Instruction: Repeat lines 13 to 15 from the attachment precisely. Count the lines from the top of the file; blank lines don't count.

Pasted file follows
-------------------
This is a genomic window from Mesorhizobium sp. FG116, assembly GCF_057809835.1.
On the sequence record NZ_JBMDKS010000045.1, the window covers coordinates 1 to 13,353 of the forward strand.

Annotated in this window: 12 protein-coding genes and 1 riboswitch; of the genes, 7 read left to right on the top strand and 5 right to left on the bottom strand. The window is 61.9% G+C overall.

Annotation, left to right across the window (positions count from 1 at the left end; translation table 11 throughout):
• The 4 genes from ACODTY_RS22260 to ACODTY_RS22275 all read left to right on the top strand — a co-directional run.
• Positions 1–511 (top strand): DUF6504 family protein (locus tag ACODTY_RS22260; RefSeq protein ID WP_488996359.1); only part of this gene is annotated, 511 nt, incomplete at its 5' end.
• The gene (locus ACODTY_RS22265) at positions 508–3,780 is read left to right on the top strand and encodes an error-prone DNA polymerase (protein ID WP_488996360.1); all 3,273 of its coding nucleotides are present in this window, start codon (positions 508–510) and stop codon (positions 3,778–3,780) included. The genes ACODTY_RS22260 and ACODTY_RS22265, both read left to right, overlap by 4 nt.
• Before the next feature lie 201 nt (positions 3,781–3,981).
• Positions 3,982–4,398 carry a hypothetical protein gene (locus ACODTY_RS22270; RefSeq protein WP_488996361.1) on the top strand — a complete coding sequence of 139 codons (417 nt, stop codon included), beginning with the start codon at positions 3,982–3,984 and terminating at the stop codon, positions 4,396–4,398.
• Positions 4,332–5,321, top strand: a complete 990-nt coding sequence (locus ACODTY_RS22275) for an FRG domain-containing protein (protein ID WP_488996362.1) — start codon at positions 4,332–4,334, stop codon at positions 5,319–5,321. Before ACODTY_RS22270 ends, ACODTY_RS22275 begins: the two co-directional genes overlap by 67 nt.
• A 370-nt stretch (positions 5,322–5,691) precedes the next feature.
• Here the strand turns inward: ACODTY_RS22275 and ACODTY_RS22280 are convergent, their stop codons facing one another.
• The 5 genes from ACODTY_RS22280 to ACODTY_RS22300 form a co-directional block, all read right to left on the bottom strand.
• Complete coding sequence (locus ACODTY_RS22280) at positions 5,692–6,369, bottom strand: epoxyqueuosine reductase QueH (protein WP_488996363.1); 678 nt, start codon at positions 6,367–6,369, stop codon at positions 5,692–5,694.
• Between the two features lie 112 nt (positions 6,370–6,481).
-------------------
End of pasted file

• The 5 genes from ACODTY_RS22280 to ACODTY_RS22300 form a co-directional block, all read right to left on the bottom strand.
• Complete coding sequence (locus ACODTY_RS22280) at positions 5,692–6,369, bottom strand: epoxyqueuosine reductase QueH (protein WP_488996363.1); 678 nt, start codon at positions 6,367–6,369, stop codon at positions 5,692–5,694.
• Between the two features lie 112 nt (positions 6,370–6,481).